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Are We Over-Scheduling Our Children?

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Every September, I like to scroll through the bios of a group of young people known as the Davidson Fellows. Chosen by the Davidson Institute for Talent Development (a Reno-based nonprofit I consult with), these teens are recognized for rather stunning original projects. Fourteen-year-old Meredith Lehmann, for instance, used trip data from thousands of U.S. counties to analyze how epidemics spread. Anna Kornfeld Simpson, 17, developed a chemical detecting robot.

But even beyond these projects, no one could accuse these young people of coasting. Simpson, for instance, also plays flute and piano, and according to her bio, "One of Anna's main challenges for her project was finding time to research. Due to her schedule of AP and college classes, Youth Symphony and extracurricular activities, she often ended up working on the robot during school holidays and winter break."

Phew, right? Indeed, some folks reading this may be thinking overscheduled, a word that parents and educators like to stew about every fall. Kids feel so compelled to build a college-worthy resume, the story goes, that they're cramming their days (and their winter breaks!) too full.

But when I get to meet these young people at the annual award ceremony in Washington DC, they're hardly anxious bundles of stress. Indeed, many talk of being happiest when they're busy and challenged.

I think they're on to something this back-to-school season. Studies find that for all the angst about kids' schedules, most kids spend surprisingly little time on homework and organized activities. Indeed, many kids would be better off if they -- like the Davidson Fellows -- did more.

Let me explain myself. Ever since kids have stopped spending their days in factories, pundits have been mourning the alleged decline in children's leisure time. As far back as 1939, a report in Childhood Education complained about an increase in organized activities. Modern pundits write books lamenting "hothouse kids" or "overachievers" and making "the case against homework," to quote various titles.

Much literature in this genre is based on impressions -- the upper-middle class children the authors know seem to be doing a lot, or at least all the parents complain about it -- but it turns out we have some data about how kids spend their hours. In recent years, researchers from the University of Maryland have analyzed findings from the Panel Study of Income Dynamics, which documents children's time use. They found that teens spend 30 of their weekly 168 hours in school. With the 12- to 18-year-old set sleeping 65 hours per week (a little more than nine a day), that leaves 73 hours for other things. Homework took up a mere 4.9 of these hours (about 42 minutes a day), and sports 3.9 hours. "Organizations" (like youth groups) filled 1.2 hours.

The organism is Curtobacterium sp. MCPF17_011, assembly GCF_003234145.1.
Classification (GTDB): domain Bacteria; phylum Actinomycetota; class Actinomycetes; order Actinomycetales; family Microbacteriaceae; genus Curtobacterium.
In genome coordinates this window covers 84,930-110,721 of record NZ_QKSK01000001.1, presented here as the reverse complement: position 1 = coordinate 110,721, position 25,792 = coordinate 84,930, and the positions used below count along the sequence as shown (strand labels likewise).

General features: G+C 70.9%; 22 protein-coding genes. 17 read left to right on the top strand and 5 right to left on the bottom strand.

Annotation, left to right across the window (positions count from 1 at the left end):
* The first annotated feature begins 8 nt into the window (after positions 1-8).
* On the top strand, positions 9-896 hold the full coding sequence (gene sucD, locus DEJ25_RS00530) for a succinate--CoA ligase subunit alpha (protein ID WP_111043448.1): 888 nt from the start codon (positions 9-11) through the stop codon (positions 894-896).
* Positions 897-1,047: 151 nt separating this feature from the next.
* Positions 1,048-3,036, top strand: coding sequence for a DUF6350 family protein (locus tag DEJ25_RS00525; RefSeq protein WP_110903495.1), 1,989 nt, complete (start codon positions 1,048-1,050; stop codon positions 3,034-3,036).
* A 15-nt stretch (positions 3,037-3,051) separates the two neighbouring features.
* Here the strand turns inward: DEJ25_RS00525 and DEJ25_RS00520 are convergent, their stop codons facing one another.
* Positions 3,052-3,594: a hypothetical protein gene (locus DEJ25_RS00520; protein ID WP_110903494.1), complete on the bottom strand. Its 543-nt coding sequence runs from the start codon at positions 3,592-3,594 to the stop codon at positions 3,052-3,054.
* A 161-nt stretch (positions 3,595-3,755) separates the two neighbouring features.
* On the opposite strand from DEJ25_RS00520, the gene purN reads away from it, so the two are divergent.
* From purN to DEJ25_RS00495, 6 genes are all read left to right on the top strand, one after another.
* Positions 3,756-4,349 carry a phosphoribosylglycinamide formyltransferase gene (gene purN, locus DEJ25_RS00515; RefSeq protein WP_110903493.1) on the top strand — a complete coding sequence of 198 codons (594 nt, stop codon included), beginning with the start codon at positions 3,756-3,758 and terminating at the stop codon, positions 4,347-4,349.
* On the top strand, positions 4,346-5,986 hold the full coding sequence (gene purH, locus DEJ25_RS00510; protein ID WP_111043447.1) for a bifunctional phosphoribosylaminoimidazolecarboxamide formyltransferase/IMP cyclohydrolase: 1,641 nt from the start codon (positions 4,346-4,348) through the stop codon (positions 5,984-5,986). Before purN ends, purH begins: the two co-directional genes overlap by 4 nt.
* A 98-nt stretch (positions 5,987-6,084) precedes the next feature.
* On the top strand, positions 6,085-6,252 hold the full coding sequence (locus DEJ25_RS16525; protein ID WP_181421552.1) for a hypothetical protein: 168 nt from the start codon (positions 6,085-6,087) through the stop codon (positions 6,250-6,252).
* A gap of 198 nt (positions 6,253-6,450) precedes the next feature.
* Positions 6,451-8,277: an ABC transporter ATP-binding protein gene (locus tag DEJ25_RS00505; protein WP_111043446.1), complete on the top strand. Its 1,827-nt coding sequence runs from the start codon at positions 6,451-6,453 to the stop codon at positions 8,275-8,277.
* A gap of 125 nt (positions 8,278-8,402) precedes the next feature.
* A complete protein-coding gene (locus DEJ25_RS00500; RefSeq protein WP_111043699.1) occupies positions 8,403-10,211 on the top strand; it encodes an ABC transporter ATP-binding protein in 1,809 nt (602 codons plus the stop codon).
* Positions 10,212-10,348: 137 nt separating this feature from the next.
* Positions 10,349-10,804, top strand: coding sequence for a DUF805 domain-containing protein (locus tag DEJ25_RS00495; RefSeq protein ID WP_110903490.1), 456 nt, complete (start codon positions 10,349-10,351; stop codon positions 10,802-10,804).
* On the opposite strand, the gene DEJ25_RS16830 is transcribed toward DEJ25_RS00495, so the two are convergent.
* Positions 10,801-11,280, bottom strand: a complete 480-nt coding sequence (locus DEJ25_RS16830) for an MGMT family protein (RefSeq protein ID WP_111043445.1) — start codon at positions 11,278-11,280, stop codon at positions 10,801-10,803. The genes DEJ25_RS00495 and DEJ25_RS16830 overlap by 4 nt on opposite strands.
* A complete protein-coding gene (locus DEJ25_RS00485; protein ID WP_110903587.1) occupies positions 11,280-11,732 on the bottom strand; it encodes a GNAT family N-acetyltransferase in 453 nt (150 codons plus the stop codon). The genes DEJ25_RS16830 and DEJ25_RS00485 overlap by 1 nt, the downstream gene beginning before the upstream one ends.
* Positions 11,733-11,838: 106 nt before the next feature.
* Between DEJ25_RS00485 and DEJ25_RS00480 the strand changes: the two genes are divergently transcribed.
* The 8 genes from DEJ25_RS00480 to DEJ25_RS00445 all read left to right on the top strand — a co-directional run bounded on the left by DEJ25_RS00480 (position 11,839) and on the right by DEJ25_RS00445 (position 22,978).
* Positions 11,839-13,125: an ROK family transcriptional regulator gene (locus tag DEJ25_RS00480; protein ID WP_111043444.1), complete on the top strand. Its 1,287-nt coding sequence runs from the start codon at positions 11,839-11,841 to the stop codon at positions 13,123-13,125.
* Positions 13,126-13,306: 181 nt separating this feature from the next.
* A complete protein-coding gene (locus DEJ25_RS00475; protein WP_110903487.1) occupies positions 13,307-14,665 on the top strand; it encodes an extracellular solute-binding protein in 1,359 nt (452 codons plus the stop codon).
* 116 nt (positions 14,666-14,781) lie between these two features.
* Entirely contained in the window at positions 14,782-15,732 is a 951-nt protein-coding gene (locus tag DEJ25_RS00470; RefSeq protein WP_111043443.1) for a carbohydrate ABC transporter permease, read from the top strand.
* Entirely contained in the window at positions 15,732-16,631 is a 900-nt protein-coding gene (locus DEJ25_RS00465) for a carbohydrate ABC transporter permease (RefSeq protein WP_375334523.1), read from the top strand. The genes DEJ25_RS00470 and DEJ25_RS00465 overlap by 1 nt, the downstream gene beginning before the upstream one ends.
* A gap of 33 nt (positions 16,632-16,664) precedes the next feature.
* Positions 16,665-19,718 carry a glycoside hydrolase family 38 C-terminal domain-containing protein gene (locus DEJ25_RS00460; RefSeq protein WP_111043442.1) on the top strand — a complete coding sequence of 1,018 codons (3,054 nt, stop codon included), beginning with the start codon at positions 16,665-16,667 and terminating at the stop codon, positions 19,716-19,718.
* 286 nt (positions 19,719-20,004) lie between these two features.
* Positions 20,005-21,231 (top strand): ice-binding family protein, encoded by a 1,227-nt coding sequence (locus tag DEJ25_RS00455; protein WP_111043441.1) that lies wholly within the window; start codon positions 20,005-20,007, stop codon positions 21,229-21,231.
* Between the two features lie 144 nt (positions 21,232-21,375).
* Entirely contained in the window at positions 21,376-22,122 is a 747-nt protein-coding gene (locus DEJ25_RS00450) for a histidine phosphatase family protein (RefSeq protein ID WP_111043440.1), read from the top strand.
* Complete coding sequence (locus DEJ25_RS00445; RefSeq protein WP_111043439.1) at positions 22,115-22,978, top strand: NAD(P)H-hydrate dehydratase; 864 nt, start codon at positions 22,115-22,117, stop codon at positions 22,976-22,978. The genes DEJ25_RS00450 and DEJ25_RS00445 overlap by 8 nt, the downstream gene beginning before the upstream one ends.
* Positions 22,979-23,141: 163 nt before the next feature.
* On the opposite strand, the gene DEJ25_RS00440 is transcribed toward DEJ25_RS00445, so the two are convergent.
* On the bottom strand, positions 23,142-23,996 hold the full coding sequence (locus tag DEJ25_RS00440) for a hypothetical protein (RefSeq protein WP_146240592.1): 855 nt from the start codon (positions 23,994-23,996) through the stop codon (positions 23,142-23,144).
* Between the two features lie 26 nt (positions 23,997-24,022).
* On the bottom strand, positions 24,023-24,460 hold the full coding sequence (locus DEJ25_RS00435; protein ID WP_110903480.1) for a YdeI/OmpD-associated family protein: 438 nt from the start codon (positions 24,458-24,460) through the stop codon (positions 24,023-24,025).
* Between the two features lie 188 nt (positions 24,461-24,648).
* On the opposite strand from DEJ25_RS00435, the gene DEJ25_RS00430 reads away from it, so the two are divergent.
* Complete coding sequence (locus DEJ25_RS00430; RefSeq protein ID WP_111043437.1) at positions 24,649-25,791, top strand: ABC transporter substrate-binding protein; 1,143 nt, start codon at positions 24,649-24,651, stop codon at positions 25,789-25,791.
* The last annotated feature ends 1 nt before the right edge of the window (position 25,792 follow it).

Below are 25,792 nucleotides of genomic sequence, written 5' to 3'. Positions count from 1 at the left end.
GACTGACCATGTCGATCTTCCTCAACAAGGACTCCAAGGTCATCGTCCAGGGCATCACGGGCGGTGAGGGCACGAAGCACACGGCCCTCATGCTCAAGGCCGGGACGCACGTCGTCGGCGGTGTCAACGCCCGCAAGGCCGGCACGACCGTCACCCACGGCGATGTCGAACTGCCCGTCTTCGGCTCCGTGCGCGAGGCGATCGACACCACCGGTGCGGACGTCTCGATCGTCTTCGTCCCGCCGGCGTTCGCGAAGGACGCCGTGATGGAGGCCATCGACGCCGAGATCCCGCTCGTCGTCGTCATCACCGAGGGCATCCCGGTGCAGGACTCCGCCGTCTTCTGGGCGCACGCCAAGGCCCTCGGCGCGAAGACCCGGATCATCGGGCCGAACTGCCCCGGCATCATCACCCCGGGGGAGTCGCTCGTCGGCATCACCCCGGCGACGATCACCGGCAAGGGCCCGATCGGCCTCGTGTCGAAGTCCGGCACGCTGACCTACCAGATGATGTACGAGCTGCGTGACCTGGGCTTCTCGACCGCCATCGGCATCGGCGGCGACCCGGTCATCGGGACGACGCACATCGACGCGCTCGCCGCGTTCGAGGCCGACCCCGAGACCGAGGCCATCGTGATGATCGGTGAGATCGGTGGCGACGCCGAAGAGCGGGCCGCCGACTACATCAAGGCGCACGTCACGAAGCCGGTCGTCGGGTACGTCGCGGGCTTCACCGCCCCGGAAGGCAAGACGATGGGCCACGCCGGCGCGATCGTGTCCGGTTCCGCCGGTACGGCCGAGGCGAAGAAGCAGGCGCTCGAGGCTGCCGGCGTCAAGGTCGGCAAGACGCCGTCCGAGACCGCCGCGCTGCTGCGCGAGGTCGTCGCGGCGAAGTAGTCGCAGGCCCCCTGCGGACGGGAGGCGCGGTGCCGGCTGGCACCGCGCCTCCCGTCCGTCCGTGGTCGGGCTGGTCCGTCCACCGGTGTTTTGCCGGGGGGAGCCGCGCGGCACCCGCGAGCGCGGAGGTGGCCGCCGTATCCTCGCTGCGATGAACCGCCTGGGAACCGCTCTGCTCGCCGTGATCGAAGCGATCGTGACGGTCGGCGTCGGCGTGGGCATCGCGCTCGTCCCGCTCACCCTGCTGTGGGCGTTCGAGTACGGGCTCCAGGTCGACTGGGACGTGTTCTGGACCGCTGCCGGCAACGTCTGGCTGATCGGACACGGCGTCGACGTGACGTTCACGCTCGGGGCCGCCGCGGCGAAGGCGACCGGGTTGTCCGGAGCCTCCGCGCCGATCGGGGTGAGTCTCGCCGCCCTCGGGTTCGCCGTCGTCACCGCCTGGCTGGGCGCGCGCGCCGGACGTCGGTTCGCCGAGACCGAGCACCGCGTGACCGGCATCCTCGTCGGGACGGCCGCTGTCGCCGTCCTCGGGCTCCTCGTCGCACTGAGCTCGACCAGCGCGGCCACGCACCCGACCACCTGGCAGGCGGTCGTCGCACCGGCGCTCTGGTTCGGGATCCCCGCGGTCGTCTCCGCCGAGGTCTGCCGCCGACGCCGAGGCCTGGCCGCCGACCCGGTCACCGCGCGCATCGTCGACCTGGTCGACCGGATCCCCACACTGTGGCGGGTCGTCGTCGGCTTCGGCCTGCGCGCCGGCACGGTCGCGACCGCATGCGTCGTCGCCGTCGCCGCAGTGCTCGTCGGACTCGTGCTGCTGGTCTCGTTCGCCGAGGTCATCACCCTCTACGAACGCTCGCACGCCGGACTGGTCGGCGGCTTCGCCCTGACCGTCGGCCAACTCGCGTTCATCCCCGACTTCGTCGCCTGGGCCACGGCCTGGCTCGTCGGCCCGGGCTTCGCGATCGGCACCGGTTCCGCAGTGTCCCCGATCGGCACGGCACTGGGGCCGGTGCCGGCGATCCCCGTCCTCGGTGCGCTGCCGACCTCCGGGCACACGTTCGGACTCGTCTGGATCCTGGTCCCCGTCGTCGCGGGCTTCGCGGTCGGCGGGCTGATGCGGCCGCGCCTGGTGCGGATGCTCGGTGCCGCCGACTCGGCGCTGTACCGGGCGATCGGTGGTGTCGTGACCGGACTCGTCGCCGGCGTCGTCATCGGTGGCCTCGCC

To be sure, these are averages. Some children spend more time on activities and studying, but some do less, too. I interviewed Joseph Mahoney, an education professor at the University of California, Irvine, for an essay on this topic for the Wall Street Journal last year. He estimated that about 40 percent of children aren't involved in any activities. Unfortunately, these young people aren't necessarily filling their free time with the unstructured play that adults wax nostalgic about. Many are at home, by themselves, watching TV and eating junk food. That's why participation in organized activities correlates with better academic performance and even lower body-weight.

But surely there is some point where kids do too much? Well, not really. Only 6 percent of children spend more than 20 hours a week on extracurricular activities, Mahoney told me, and even these kids don't suffer from it: "There's no evidence of lower parent-child communication, and no evidence that 20 hours of activities is related to reduced frequency of eating meals together." Think about it. If you are in school 30 hours a week, do 20 hours of activities and double the average teen's homework load (to 10 hours), this comes out to 60 hours. There is still time in a 168-hour week for daydreaming and family meals.

Of course, driving kids to 20 hours of activities can wreak havoc on a parent's schedule. That's why efficient families get smart about children's activities, and arrange carpools, or choose activities that happen on high school campuses, so the kids are already there. They go for economies of scale -- enrolling all their kids in the same activities -- and if possible, look for some that parents can participate in as well. They also help kids focus their time. The Davidson Fellows often put the bulk of their extracurricular hours into their projects, spending enough time on these explorations to actually get results. There is a big difference between doing 10 activities that take two hours each, and spending 15 hours on research and five practicing your instruments.

But when studies peg the average teen television time somewhere between 15 and 24 hours a week, it's hard to argue that most children are at risk of being overscheduled. Indeed, they may be at risk of having too little to do with their time.

(Note: spelling change, Anna Kornfeld Simpson in updated version)

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